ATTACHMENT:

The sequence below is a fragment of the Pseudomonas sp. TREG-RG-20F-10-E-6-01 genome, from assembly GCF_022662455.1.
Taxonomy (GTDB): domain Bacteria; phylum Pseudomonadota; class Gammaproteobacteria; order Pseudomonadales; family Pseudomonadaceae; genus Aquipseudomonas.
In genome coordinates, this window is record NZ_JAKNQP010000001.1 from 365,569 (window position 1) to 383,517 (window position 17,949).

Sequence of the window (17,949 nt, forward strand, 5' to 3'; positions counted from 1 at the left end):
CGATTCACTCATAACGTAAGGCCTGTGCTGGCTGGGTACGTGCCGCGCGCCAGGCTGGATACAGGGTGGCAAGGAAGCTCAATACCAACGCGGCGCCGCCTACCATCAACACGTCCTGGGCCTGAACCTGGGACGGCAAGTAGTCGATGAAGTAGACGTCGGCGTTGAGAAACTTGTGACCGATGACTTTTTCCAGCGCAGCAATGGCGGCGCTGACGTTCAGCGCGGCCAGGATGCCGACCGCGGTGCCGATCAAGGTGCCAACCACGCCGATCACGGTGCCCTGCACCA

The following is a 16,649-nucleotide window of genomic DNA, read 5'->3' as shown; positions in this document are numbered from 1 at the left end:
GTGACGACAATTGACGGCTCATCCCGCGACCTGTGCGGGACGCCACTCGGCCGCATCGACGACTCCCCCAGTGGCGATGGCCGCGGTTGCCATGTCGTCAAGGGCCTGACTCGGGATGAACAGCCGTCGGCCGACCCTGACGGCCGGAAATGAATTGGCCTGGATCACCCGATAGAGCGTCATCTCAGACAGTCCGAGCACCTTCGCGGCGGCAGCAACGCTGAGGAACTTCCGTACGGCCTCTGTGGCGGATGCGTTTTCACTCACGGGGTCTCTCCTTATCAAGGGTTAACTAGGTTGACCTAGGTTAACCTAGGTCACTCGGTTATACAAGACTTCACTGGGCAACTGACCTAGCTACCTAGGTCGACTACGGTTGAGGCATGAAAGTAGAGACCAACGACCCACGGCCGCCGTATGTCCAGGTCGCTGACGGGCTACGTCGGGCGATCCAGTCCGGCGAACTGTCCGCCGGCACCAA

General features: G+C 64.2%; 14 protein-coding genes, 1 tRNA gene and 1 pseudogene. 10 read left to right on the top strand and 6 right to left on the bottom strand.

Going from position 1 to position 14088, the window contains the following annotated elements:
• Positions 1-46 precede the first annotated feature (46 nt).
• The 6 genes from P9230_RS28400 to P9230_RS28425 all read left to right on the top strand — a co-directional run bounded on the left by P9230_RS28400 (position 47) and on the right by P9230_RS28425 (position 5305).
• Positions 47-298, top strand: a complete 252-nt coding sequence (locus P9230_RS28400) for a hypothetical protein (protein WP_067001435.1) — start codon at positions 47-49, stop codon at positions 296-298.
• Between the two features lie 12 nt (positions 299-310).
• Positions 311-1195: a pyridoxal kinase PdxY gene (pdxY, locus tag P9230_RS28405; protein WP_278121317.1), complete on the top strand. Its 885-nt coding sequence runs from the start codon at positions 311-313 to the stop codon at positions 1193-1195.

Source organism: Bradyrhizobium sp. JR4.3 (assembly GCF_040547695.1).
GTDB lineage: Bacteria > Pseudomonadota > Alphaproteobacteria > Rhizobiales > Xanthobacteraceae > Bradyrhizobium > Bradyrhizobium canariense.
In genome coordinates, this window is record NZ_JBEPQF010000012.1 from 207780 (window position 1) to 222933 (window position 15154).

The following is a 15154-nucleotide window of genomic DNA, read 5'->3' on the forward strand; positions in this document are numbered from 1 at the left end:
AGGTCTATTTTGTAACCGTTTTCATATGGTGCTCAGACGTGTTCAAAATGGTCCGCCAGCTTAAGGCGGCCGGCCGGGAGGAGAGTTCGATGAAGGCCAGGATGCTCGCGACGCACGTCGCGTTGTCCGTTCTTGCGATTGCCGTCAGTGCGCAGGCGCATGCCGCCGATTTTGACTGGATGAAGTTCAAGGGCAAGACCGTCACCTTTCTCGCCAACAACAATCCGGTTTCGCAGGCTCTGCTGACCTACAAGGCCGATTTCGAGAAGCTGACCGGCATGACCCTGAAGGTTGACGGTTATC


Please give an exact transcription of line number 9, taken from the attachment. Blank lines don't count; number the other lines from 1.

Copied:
Going from position 1 to position 14088, the window contains the following annotated elements: